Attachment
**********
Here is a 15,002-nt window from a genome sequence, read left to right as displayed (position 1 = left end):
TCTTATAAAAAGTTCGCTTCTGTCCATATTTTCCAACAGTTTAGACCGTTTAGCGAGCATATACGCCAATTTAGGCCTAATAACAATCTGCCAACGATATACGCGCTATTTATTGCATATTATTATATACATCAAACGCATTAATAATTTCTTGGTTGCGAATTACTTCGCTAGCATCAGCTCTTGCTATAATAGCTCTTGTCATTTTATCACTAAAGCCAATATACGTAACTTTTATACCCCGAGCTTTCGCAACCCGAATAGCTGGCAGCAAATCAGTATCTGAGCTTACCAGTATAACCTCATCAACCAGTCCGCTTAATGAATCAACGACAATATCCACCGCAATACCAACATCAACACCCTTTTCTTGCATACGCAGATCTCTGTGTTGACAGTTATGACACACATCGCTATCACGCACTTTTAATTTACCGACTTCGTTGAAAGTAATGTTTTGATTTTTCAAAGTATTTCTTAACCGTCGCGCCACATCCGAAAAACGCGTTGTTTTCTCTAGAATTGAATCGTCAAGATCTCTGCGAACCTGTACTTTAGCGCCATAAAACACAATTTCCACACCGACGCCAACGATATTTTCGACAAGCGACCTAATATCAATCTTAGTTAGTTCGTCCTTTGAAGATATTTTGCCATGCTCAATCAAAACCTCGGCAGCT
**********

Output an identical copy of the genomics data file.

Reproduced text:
Here is a 15,002-nt window from a genome sequence, read left to right as displayed (position 1 = left end):
TCTTATAAAAAGTTCGCTTCTGTCCATATTTTCCAACAGTTTAGACCGTTTAGCGAGCATATACGCCAATTTAGGCCTAATAACAATCTGCCAACGATATACGCGCTATTTATTGCATATTATTATATACATCAAACGCATTAATAATTTCTTGGTTGCGAATTACTTCGCTAGCATCAGCTCTTGCTATAATAGCTCTTGTCATTTTATCACTAAAGCCAATATACGTAACTTTTATACCCCGAGCTTTCGCAACCCGAATAGCTGGCAGCAAATCAGTATCTGAGCTTACCAGTATAACCTCATCAACCAGTCCGCTTAATGAATCAACGACAATATCCACCGCAATACCAACATCAACACCCTTTTCTTGCATACGCAGATCTCTGTGTTGACAGTTATGACACACATCGCTATCACGCACTTTTAATTTACCGACTTCGTTGAAAGTAATGTTTTGATTTTTCAAAGTATTTCTTAACCGTCGCGCCACATCCGAAAAACGCGTTGTTTTCTCTAGAATTGAATCGTCAAGATCTCTGCGAACCTGTACTTTAGCGCCATAAAACACAATTTCCACACCGACGCCAACGATATTTTCGACAAGCGACCTAATATCAATCTTAGTTAGTTCGTCCTTTGAAGATATTTTGCCATGCTCAATCAAAACCTCGGCAGCT